came into his possession, and the reasons which led him to publish them.
Happily he can do both without any breach of honorable confidence. The
circumstances were these: -

Mr. Dodd, on his returning to Ireland, passed through the little
watering-place of Spezzia, where the Editor was then sojourning. They
met accidentally, formed acquaintanceship, and then intimacy. Amongst
the many topics of conversation between them, the Continent and its
habits occupied a very wide space. Mr. D. had lived little abroad; the
Editor had passed half of a life there. Their views and judgment were,
as might be surmised, not always alike; and if novelty had occasionally
misled one, time and habit had not less powerfully blunted the
perceptions of the other. The old resident discovered, to his
astonishment, that the very opinions which he smiled at from his
friend, had been once his own; that he had himself incurred some of the
mistakes, and fallen into many of the blunders, which he now ridiculed,
and that, so far from the Dodd Family being the exception, they were
in reality no very unfair samples of a large class of our travelling
countrymen. They had come abroad with crude and absurd notions of what
awaited them on the Continent. They dreamed of economy, refinement,
universal politeness, and a profound esteem for England from all
foreigners. They fancied that the advantages of foreign travel were
to be obtained without cost or labor; that locomotion could educate,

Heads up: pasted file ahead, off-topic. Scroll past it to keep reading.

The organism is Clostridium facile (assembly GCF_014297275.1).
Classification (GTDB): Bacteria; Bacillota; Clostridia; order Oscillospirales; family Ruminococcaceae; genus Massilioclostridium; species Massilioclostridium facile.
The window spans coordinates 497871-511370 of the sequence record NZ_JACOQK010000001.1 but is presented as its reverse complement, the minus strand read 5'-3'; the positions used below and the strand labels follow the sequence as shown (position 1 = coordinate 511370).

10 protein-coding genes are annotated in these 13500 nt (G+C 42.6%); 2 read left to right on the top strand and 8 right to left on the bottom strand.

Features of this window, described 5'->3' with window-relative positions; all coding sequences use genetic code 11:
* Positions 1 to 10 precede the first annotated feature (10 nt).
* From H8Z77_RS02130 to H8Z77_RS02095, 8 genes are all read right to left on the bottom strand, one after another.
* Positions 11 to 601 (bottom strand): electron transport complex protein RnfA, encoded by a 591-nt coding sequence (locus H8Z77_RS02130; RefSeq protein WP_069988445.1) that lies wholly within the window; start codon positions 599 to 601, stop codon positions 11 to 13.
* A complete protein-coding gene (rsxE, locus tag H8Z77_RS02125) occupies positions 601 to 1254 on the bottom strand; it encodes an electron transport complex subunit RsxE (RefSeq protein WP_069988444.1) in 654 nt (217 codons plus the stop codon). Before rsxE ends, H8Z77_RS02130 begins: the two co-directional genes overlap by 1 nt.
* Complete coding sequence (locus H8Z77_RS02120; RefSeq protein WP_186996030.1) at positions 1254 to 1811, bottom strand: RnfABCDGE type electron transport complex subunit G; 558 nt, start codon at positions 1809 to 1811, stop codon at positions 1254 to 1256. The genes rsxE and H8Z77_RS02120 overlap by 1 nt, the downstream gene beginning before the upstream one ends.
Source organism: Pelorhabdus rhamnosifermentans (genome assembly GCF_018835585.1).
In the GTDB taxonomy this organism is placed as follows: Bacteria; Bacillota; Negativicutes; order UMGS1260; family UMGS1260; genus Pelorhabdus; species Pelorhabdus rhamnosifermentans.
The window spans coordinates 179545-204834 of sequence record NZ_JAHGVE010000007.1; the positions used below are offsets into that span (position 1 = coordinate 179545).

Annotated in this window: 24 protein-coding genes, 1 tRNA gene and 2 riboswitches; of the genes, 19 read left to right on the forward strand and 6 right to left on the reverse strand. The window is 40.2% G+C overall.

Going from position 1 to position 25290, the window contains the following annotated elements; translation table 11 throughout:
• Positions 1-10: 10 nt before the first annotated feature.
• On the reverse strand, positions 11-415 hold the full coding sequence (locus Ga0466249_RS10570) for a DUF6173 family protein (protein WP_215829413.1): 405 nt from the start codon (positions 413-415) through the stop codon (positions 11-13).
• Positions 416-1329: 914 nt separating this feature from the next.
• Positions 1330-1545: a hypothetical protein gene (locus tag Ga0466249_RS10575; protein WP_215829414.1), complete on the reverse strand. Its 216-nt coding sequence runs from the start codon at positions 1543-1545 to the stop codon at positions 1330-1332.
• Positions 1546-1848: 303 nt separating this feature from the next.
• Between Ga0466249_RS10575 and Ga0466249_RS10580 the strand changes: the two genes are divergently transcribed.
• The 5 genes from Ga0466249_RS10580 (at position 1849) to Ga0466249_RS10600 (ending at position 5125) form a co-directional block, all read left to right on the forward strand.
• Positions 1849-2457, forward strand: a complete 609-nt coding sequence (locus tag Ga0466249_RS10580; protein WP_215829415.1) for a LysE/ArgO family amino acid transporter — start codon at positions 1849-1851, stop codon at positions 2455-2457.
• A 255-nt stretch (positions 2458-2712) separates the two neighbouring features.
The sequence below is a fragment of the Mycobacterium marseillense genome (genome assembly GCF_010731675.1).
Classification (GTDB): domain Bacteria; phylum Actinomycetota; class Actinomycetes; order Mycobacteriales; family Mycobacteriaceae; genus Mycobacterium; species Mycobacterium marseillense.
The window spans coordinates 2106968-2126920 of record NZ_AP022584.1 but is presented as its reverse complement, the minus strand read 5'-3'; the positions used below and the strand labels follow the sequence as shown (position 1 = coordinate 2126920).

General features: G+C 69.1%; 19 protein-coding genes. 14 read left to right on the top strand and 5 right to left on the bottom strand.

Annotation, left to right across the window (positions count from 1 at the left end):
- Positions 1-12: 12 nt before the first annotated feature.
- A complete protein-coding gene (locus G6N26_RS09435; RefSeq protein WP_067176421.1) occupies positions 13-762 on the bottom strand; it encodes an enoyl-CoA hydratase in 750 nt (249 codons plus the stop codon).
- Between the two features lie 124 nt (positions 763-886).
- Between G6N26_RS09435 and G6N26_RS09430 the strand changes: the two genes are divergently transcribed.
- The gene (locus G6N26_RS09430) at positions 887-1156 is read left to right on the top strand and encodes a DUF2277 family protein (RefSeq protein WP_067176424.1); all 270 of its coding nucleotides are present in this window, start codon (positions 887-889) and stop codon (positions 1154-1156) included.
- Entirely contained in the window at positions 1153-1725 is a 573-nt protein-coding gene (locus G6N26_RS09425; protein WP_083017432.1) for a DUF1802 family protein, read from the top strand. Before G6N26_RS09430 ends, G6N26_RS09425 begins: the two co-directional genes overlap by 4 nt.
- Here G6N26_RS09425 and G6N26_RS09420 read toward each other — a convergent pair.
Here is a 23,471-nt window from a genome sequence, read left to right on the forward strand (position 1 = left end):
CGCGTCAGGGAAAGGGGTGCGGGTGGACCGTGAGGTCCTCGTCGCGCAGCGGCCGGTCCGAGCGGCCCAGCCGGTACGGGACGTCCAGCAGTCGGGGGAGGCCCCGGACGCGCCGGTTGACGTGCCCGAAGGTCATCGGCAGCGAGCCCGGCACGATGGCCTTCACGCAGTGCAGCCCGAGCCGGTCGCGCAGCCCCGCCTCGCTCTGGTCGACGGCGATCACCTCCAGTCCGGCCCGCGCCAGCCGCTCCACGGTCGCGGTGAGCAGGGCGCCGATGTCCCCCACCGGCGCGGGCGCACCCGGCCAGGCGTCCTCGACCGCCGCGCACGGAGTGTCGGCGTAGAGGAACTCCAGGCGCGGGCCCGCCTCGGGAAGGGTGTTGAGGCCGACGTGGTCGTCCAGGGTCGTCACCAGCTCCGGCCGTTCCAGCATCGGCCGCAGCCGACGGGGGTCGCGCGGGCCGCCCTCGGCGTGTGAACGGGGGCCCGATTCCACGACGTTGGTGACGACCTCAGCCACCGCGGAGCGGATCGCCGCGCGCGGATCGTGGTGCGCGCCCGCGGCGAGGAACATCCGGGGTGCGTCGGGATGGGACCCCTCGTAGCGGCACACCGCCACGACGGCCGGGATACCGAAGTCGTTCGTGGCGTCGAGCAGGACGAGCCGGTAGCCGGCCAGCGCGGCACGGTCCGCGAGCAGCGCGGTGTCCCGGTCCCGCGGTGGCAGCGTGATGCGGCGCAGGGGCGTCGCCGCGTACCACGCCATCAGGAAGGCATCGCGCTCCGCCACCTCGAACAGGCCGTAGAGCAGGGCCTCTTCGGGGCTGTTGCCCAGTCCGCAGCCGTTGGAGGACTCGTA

sight-seeing cultivate them; that in the capacity of British subjects
every society should be open to them, and that, in fact, it was enough
to emerge from home obscurity to become at once recognized in the
fashionable circles of any Continental city.

They not only entertained all these notions, but they held them in
defiance of most contradictory elements. They practised the most rigid
economy when professing immense wealth; they affected to despise the
foreigner while shunning their own countrymen; they assumed to be
votaries of art when merely running over galleries; and lastly, while
laying claim, and just claim, for their own country to the highest moral
standard of Europe, they not unfrequently outraged all the proprieties
of foreign life by an open and shameless profligacy. It is difficult to
understand how a mere change of locality can affect a man's notions of
right and wrong, and how Cis-Alpine evil may be Trans-Alpine good. It
is very hard to believe that a few parallels of latitude can affect the
moral thermometer; but so it is, and so Mr. Dodd honestly confessed he
found it. He not only avowed that he could do abroad what he could
not dare to do at home, but that, worse still, the infraction cost